By William Shakespeare
Directed by Joe Hill-Gibbins
Venue: Almeida Theatre
Date: Tuesday 8th January 2019
“I have been studying how I may compare this prison where I live unto the world”: not the usual start to Richard II, but when Simon Russell Beale came to the front of the box-like stage, clad in dark leggings and a black top, to deliver this line, I grasped instantly that this production was set entirely within the deposed king’s mind. All the other ‘characters’ were simply his perception of those people, and he was spending his time going over and over the events that led up to his deposition, as if trying to figure out where it all went wrong. Or perhaps nurturing his grudges in case he ever got the chance at revenge. Whatever his motivation, this was an excellent way to allow Simon to play a part which, in a ‘traditional’ production, he would be too old for, and allow the rest of us to rejoice in hearing these lines spoken so brilliantly by one of our finest actors, whether of Shakespeare or anything else.
By Peter Shaffer
Directed by Michael Longhurst
Venue: Olivier Theatre
Date: Thursday 1st February 2018
This was something of a disappointment. Given the high standard of some of his previous performances, we were looking forward to seeing Lucien Msamati as Salieri, as well as revisiting this excellent play in a different production. The reviews had been very good, although we hadn’t read any of the details, so it was only as we took our seats that the potential problems became apparent. Still, we kept our minds as open as possible and restrained our expectations: even so, I found myself revising my rating of the experience down and down again. Steve enjoyed it more than I did – he would have given it 7/10 – but we were largely in agreement with the overall standard. So was the paying public, it would seem, as this matinee was only just over half full, leaving large swathes of empty seats in the circle, rear stalls and sides.
By Moira Buffini
Directed by Kate McGregor
Venue: Yvonne Arnaud Theatre
Date: 19th May 2017
It’s a good job Steve and I had already seen other plays by Moira Buffini which we enjoyed – if we had seen this one first we might not have booked for some of the others. Her inexperience shows in this, the first of her plays, through the underwritten characters, weak story and rather tepid ending. Some strong performances helped, as did some good humour, but the second half still dragged. Even making allowances for the fact that I was very tired after a hard week’s playgoing, I wouldn’t willingly watch this piece again. Steve got more out of this performance than I did, but not enough to raise the overall rating.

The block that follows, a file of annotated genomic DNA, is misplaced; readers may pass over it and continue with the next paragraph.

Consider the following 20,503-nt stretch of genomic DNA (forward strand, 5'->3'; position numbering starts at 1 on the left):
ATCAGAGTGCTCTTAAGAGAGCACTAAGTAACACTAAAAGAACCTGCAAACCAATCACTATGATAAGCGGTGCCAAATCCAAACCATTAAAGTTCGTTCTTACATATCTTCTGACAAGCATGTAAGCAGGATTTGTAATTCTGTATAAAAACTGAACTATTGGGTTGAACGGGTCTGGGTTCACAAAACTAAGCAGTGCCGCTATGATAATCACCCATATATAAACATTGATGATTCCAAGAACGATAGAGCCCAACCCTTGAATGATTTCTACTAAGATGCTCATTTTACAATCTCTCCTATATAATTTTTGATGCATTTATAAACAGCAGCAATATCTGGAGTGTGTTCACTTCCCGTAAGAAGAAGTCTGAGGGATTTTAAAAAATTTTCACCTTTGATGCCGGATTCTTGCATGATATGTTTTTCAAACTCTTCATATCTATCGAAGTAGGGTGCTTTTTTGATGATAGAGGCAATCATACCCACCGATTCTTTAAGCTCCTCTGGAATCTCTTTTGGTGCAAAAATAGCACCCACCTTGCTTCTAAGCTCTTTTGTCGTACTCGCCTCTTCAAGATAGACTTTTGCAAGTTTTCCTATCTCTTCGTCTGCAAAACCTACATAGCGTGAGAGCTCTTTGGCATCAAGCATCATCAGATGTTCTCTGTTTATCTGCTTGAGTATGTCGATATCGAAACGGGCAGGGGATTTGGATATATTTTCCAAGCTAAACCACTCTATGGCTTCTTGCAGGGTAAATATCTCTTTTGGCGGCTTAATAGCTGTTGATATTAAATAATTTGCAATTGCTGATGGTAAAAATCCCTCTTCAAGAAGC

By Helen Edmundson
Directed by Natalie Abrahami
Venue: Swan Theatre
Date: Wednesday 13th January 2016
We enjoyed seeing this again, and while the performance had certainly come on a bit since November, I felt that overall it was just as good as last time, although Steve would have rated it at 9/10. Natascha McElhone showed a great deal more confidence as Lady Sarah Churchill, and the dialogue may have been even crisper, though as this was the captioned performance, and our seats put us almost in a direct line with the screen, I can’t be sure. One very noticeable change was that the auditorium was packed tonight – almost every seat was filled. The two next to us on the aisle were vacant – more on that story later – but otherwise it was close to a sell-out.
By Siobhán Nicholas
Directed by the company and Polly Irvin
Company: Take The Space
Venue: Minerva Theatre
Date: Thursday 19th February 2015
We’d seen this company’s Hanging Hooke several years ago, and were keen to view this new play. By the same writer, it also involved Chris Barnes from the earlier piece, Siobhán Nicholas herself and Sian Webber. They played characters in both the present and past, and although this meant a fair bit of jumping around, the story gradually began to emerge.
By Tom Morton-Smith
Directed by Angus Jackson
Venue: Swan Theatre
Date: Tuesday 20th January 2015
Wow. We didn’t have high expectations for this play, despite it being in the Swan and starring John Heffernan (one of our favourite actors) as Oppenheimer himself. We were prepared for it to be a bit dry, a bit too technical, perhaps even – dare I say it? – a bit boring, but the whole thing was an amazing piece of theatre, with music, jokes and lots of interesting information as well as lively debates. And yes, the horrific effects of the bombs dropped on Hiroshima and Nagasaki were brought out in a very effective and moving way. Given that this was a preview, I’d expect the performances to come on even more, and now that we know who is who in the story, our second viewing should bring out much more detail. Time will tell.
By Phil Porter
Directed by Erica Whyman
Date: Thursday 15th January 2015
We enjoyed this production so much when we saw it before Christmas last year that we decided to fit in another viewing, so here we are. Again we sat in the centre front stalls, the same seats as for the understudy run, so no complaints about our view. One young lad did a ‘wiggle’ dance to celebrate his success at the coconut shy, but otherwise the standard was pretty poor – Chris had to use his foot on one occasion or we’d have still been sitting there now waiting for the start!